Likewise, when the Soviets placed offensive nuclear missiles in Cuba in October 1962, everyone in this country -- Republicans and Democrats alike -- was transfixed and riveted on the crisis, hoping that President John F. Kennedy could extricate us from the mess and find a way out that spared the world from a potentially disastrous nuclear exchange. There was exceedingly little talk of “this was a Democratic President’s fault.” Instead, there was an overriding feeling within the country that we -- as one nation -- had to be successful.

As recently as 9/11/01, the country reacted as one to the terror attacks on the World Trade Centers, the Pentagon and Flight 93 in Shanksville, PA. The anger over the attack was almost universally directed at the attackers and their mastermind, Osama Bin Laden. Who can forget the image of our Washington D.C. lawmakers, standing as one body, singing God Bless America in the immediate aftermath of the attack?

Does anyone think that such a show of national unity would be repeated today?

The first thing that would happen in the event of another crippling multi-thousand-casualty terror attack would be party-based finger-pointing:

“Trump is more interested in giving tax cuts to his rich buddies than he is in keeping the country safe.”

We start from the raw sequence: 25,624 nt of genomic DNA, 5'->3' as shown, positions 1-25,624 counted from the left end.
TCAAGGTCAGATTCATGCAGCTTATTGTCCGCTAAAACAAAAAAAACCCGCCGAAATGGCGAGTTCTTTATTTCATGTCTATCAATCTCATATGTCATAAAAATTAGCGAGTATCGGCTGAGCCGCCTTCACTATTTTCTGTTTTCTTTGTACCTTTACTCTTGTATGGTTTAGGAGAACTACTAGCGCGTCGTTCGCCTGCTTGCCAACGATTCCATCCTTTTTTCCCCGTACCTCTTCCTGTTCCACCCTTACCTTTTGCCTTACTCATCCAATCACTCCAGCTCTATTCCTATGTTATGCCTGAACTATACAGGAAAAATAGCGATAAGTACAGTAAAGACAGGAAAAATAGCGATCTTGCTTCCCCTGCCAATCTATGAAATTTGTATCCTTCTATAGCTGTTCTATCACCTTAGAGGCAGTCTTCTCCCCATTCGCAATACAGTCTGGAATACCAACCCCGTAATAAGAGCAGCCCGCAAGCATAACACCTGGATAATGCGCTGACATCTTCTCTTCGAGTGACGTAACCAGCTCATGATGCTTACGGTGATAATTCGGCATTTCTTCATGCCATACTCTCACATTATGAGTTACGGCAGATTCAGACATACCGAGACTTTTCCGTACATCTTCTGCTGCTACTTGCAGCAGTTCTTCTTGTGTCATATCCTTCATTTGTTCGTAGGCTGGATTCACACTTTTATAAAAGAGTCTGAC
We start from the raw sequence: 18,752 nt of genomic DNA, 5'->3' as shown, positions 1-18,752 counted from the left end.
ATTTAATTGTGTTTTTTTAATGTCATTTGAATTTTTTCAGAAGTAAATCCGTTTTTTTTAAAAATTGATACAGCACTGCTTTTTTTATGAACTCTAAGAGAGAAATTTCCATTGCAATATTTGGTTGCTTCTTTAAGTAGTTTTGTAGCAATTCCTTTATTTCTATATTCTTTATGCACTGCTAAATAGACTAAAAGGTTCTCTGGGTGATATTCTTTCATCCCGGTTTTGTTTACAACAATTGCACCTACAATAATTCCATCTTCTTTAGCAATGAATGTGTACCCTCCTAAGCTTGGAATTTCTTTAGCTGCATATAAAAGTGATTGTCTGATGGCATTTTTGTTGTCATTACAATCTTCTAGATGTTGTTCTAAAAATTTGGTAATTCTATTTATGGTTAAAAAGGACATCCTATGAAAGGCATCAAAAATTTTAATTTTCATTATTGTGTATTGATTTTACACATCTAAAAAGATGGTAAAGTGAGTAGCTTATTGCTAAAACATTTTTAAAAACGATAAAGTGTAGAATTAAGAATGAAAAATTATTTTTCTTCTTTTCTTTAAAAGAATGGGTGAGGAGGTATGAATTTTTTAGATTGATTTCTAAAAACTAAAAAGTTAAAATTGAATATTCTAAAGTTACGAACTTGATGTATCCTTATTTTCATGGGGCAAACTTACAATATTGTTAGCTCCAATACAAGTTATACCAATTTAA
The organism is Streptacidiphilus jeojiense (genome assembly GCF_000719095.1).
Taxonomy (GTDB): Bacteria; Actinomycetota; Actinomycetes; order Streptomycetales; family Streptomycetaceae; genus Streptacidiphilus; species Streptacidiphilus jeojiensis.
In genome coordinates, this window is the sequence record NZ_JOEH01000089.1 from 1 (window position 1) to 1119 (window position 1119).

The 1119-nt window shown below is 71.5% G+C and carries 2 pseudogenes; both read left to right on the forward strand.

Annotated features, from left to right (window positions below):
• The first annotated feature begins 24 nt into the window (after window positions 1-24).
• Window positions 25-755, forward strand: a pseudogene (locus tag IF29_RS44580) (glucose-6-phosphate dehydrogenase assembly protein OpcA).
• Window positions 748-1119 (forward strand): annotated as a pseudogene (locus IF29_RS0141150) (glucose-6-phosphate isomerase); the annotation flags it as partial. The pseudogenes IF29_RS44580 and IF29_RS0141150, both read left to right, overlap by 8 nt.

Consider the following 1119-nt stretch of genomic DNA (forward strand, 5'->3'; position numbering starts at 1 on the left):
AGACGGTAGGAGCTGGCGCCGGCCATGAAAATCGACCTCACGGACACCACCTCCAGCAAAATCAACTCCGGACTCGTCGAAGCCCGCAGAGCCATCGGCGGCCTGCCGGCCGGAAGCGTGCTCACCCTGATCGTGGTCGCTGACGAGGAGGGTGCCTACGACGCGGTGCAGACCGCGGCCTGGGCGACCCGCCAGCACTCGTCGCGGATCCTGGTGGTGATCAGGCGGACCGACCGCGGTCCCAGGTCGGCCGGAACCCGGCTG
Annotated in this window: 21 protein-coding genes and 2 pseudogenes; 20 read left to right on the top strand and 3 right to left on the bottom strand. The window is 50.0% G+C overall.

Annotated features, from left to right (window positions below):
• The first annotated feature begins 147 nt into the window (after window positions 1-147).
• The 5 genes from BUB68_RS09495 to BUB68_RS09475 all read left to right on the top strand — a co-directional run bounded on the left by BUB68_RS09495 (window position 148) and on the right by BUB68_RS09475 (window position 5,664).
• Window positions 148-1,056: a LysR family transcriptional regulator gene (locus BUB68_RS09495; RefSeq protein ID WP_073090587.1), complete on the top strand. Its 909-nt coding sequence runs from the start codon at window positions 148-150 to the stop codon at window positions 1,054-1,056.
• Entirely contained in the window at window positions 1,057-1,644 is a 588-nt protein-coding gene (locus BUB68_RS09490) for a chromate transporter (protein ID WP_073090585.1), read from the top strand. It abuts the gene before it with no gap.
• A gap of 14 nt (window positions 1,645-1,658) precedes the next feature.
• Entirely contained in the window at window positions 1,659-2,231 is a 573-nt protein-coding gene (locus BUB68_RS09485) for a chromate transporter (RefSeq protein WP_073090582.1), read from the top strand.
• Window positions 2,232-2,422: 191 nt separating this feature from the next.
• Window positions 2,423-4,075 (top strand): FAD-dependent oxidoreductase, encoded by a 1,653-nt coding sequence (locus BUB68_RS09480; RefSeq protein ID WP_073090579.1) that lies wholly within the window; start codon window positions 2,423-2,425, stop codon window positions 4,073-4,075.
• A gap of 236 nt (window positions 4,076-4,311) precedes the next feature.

“Yesterday’s terror attack highlights the Democrats’ weakness on national security.”

Today, seemingly every comment or analysis is party-based. Since President Trump is a Republican, any positive results from his policies that benefit the entire country -- or worse yet, accrue largely to the benefit of a Democratic voting bloc -- are either ignored by Democratic politicians and the Democratic-leaning media or dismissed by them as not resulting from his administration’s actions at all.

There are many such examples:

Black, Hispanic and female unemployment is at an all-time low, yet because it’s the result of President Trump’s common-sense business-friendly policies, it’s overlooked.

The stock market, GDP growth/job creation and energy production -- real indicators of the general quality of life for average Americans -- are all uniformly excellent, but because these positive developments are occurring under the Trump administration, no Democratic politician or commentator will credit President Trump’s policies with any of these positive results, lest such public credit strengthen Trump’s electoral chances in 2020. The Pelosis and Schumers of the world would rather see their constituencies suffer a reduced quality of life than give President Trump any credit at all. Let that thought settle in.